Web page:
Between 1827 and 1846 Frederic Chopin (1810-1849) wrote 21 “nocturnes” (A composition that suggest a nocturnal atmosphere…An expressive melody in the right hand is accompanied in the left by broken chords – Kennedy, M; Kennedy, J and Rutherford Johnson, T (2013)). 1

Out of the 21 nocturnes I found seven particularly lovely to listen to: Op. 9 No. 1; Op. 9 No. 2; Op. 37 No. 1; Op. 37 No. 2; Op. 55 No. 1; Op. 72 No. 1 and P 1 No. 16.

I listened to recordings from different people to hear different interpretations, one person I often came across with was Arthur Rubinstein.

I would have found it difficult to describe the nocturnes in detail, seeing that they’re in terms of structure and character all quite similar to one another.

Generally, Chopin’s’ Nocturnes are incredibly eclectic. The melodies for the right hand are usually the centre of the piece, whilst the left hand plays some arpeggios, or other versions of a chord-partition. As most of his other pieces, Chopin’s Nocturnes are written for the piano only. Furthermore, I noticed that most of the pieces are in an A-B-A form.

I personally count Chopin as one of my favourite composers. As a pianist I already had the opportunity to play a few of Chopin’s Nocturnes; His first one (Op. 9 No. 1), the second one (Op. 9 No. 2) and Op. 55 No. 1. Whilst listening to all of them again, I repentantly came to the opinion that it is incredible how much passion and emotion one can put in one short of piece of music which is also just written for one instrument. I certainly enjoyed both: playing and listening, presumably because of the relaxing atmosphere.

¹IMSLP-Perucci music library, Nocturnes (Chopin, Frederic) [online]. Available at: [Accessed: 23.08.2019]

Paganini- 24 Caprices for Solo Violin

As well as for Chopin’s Nocturnes I didn’t always stay with the same performer for all 24 caprices, but always tried to look for someone new, to have a variety in performances.

This collection of short violin pieces, written by Niccolo Paganini (1782-1840), were composed from 1802 to 1817 and published in 1819.1 All of the 24 pieces are musically and technically (for the instrument/ performer) incredibly sophisticated. Their key signatures and terms are the following:

  1. Caprice in E major ‘L’Arpeggio’: Andante
  2. Caprice in B minor: Moderato
  3. Caprice in E minor: Sostenuto – Presto – Sostenuto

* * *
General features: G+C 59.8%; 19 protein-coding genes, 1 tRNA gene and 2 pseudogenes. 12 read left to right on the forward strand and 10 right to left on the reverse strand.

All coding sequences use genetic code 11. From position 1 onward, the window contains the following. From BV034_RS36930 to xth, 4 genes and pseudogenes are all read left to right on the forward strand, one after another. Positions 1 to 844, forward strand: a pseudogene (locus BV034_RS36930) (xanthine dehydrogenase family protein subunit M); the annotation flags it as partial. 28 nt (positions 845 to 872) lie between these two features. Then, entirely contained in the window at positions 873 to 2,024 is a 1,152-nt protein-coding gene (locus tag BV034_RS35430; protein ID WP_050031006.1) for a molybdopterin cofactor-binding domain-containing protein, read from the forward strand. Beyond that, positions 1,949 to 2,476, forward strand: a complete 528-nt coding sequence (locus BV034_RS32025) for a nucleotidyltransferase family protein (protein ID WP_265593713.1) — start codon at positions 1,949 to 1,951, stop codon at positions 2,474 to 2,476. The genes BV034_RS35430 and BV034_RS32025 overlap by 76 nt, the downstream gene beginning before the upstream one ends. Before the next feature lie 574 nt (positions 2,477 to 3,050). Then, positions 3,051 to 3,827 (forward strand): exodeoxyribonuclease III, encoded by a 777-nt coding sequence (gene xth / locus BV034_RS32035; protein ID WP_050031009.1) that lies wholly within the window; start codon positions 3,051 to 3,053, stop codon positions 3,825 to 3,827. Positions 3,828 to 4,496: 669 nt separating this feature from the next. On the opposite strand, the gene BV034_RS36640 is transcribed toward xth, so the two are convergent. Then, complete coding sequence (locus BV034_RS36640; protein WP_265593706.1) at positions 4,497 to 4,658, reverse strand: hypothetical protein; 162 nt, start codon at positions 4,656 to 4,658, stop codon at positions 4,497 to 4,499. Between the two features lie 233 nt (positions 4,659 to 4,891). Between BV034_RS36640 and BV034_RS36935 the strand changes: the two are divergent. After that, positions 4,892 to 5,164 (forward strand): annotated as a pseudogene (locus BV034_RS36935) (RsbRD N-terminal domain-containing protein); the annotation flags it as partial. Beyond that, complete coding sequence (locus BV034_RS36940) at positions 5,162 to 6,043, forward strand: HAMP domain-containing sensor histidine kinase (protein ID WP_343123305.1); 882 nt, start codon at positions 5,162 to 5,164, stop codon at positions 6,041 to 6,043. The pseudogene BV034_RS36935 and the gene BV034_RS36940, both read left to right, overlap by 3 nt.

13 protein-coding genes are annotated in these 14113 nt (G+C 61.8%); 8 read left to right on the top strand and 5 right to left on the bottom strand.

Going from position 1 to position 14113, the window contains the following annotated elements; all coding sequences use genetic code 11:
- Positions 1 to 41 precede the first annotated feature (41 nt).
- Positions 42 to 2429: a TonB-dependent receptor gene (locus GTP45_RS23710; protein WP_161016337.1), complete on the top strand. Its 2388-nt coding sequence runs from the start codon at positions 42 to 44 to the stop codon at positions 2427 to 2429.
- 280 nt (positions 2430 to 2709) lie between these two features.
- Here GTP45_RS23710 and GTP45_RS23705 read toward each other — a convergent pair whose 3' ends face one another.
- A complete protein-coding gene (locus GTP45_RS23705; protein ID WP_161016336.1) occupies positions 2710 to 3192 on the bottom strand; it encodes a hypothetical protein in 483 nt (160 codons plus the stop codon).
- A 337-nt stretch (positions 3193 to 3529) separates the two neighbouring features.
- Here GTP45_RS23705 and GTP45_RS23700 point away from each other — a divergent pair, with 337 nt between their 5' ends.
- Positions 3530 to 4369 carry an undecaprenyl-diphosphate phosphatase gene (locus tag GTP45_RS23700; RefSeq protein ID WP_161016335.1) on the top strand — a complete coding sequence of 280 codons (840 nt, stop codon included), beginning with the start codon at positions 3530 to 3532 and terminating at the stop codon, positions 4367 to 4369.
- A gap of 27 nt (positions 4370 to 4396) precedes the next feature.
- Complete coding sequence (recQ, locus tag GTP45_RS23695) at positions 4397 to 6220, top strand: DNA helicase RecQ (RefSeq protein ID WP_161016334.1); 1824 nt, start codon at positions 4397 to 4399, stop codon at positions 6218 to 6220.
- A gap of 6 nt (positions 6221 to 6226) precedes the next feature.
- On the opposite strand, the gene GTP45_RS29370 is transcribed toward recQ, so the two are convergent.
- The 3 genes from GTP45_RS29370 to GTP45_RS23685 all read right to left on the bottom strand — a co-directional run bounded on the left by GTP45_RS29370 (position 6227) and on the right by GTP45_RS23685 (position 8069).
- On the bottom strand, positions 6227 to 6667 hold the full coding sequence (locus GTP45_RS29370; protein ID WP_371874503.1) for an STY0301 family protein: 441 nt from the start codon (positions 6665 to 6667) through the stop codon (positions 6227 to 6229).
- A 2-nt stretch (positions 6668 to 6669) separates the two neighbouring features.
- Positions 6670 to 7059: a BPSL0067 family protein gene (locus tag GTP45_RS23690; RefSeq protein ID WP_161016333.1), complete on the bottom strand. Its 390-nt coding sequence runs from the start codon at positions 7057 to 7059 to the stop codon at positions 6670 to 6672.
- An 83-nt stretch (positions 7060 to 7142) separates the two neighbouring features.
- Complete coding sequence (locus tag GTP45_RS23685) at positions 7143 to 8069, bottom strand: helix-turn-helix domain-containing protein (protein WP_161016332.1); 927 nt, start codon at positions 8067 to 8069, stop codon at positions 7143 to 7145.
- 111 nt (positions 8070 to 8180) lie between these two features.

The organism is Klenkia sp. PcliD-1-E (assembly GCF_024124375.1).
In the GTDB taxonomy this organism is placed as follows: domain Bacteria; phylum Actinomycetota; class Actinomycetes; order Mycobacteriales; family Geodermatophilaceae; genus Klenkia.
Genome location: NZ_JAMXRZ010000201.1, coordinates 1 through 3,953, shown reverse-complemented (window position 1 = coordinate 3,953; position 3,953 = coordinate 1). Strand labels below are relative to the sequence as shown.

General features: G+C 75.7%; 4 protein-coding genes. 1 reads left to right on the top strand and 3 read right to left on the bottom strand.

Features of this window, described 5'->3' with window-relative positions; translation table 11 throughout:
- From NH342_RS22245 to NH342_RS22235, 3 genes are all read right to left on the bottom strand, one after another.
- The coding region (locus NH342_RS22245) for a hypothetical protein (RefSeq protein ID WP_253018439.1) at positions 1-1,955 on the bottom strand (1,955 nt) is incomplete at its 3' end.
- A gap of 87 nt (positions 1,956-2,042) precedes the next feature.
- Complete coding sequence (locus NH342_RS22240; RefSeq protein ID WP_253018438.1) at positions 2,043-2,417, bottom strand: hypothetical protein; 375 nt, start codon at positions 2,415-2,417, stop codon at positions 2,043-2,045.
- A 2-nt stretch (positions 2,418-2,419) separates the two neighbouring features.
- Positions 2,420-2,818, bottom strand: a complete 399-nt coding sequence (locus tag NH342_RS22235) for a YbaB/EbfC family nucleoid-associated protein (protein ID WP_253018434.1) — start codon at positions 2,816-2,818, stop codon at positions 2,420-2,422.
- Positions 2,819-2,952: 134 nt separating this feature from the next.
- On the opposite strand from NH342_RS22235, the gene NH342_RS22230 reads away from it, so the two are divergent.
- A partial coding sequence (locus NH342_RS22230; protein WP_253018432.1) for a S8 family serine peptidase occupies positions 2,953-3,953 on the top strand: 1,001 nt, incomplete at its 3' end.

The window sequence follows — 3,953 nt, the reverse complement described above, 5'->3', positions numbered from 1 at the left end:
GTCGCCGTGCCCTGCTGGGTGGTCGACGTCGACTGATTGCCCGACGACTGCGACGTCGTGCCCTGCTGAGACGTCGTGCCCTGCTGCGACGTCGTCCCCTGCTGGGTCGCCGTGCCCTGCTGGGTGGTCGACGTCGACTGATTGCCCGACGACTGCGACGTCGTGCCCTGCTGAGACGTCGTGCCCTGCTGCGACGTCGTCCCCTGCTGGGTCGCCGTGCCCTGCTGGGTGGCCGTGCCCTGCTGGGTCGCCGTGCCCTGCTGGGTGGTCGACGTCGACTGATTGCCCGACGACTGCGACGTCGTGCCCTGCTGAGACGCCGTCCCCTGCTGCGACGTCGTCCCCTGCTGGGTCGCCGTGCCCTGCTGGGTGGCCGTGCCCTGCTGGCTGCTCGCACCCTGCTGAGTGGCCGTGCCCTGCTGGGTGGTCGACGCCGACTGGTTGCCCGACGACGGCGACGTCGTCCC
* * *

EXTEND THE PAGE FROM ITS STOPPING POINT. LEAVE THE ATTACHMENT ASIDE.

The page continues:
4. Caprice in C minor: Maestoso
  5. Caprice in A minor: Agitato
  6. Caprice in G minor ‘The Trill’: Lento
  7. Caprice in A minor: Posato
  8. Caprice in E-flat major: Maestoso
  9. Caprice in E major ‘La chasse’: Allegretto
  10. Caprice in G minor: Vivace
  11. Caprice in C major: Andante – Presto – Andante
  12. Caprice in A-flat major: Allegro
  13. Caprice in B-flat major ‘Devil’s Laughter’: Allegro
  14. Caprice in E-flat major: Moderato
  15. Caprice in E minor: Posato
  16. Caprice in G minor: Presto
  17. Caprice in E-flat major: Sostenuto – Andante
  18. Caprice in C major: Corrente – Allegro
  19. Caprice in E-flat major: Lento – Allegro Assai
  20. Caprice in D major: Allegretto
  21. Caprice in A major: Amoroso – Presto
  22. Caprice in F major: Marcato
  23. Caprice in E-flat major: Posato
  24. Caprice in A minor: Tema con Variazioni (Quasi Presto)

After having listened to all of them I picked out a few I enjoyed most listening to:

  1. Caprice in B minor: Moderato

What I liked about this Caprice is, that it has a very classical character. Paganini alters between very high and very low notes. Even though the high notes, which also create the melody of the piece, are sometimes played in thirds, low and high ones are never played together. The deep tones create the bass. In very few occasions, for example at the end of the first theme or the end of the piece, there’s a short passage where only the melody can be heard.

  1. Caprice in C minor: Maestoso

With around 6:30 minutes, this is one of the longest pieces from this collection. Apart from a few exceptional moments, the piece is for two voices, being woven into one another. The first few bars have a slow and dramatic character, which suddenly jumps to a staccato movement, creating a new theme. The melody of this second theme only develops slowly. Rather smoothly Paganini comes back to the first theme, only to jump back to another quick staccato theme, which is slightly different this time and finishes the piece.

  1. Caprice in A minor: Agitato